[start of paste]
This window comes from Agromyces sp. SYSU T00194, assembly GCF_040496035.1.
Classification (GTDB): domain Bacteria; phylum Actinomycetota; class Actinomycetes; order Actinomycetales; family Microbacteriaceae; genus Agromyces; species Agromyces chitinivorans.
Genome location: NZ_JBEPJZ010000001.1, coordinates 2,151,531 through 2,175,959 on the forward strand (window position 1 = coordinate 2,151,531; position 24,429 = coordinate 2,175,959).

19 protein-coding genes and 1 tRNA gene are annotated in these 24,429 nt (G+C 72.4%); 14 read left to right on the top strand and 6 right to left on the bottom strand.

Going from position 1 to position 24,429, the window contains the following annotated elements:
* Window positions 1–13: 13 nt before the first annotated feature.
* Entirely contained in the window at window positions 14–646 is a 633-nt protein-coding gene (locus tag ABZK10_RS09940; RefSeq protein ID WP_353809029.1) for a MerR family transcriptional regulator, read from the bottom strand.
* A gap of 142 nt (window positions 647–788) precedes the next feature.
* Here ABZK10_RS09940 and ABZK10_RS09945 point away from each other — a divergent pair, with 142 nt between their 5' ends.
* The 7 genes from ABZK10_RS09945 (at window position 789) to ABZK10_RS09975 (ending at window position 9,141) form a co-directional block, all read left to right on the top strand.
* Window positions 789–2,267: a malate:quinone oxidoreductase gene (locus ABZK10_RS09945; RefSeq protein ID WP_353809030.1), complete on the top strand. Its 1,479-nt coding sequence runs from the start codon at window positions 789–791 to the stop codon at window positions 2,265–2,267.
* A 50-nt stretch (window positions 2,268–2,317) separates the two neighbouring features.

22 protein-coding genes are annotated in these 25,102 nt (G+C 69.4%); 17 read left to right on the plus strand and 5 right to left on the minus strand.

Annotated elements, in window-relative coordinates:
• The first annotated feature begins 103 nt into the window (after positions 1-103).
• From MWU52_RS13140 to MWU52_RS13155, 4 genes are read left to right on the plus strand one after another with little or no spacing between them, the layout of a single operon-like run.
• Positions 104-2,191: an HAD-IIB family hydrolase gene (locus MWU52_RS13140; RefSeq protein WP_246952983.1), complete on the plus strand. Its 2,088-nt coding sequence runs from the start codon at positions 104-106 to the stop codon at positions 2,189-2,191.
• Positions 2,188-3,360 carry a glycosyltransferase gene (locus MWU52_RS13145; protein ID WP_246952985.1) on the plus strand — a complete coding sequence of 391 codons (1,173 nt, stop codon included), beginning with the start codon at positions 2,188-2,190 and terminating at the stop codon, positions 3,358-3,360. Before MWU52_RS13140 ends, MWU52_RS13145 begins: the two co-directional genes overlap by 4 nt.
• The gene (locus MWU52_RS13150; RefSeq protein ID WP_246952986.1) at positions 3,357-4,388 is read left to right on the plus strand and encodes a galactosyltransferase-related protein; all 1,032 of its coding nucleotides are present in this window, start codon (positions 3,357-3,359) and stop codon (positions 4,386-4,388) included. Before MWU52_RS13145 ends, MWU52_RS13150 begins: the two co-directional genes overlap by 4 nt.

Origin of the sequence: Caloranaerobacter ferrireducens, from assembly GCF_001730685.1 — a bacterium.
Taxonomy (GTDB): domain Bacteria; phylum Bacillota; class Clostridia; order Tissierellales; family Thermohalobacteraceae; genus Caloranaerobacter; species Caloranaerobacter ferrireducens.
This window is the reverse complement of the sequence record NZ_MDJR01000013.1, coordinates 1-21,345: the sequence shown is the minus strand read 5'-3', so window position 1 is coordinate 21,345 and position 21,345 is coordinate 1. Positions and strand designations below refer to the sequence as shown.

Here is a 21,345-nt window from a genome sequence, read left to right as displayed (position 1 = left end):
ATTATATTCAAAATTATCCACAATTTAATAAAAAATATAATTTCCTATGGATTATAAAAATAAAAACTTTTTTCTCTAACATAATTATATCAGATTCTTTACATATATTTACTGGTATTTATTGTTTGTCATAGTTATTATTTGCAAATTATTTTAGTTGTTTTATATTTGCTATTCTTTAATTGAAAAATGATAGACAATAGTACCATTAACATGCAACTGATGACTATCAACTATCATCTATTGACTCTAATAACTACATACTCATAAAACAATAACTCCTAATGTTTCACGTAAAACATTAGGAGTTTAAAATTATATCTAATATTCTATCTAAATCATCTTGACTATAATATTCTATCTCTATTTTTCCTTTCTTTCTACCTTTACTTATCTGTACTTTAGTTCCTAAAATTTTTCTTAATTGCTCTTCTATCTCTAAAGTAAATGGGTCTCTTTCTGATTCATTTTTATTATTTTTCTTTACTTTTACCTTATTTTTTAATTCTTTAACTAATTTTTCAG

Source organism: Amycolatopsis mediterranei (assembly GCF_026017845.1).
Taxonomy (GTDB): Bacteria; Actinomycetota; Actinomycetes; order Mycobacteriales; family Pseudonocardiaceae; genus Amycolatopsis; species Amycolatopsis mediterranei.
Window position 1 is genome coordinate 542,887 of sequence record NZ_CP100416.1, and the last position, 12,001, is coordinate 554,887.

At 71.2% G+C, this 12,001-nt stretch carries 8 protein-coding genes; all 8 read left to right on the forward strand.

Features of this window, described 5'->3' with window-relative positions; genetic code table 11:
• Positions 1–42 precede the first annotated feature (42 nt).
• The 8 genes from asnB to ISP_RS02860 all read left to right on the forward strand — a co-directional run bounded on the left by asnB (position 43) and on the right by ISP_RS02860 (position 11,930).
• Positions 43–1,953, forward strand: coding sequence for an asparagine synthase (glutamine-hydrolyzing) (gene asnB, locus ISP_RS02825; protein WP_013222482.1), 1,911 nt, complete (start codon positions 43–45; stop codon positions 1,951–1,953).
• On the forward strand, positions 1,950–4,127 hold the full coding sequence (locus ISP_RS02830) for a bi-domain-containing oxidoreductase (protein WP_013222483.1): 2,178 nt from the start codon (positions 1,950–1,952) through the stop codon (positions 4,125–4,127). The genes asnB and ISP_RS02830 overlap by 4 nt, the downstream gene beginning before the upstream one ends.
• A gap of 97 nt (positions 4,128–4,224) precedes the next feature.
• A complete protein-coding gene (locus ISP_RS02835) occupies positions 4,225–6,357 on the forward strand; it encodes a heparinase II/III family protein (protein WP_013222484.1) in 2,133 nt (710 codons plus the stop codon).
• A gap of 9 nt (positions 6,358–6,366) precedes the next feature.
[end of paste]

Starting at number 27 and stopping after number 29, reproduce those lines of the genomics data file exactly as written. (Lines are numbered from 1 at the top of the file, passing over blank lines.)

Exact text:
Window position 1 is genome coordinate 542,887 of sequence record NZ_CP100416.1, and the last position, 12,001, is coordinate 554,887.

At 71.2% G+C, this 12,001-nt stretch carries 8 protein-coding genes; all 8 read left to right on the forward strand.

Features of this window, described 5'->3' with window-relative positions; genetic code table 11: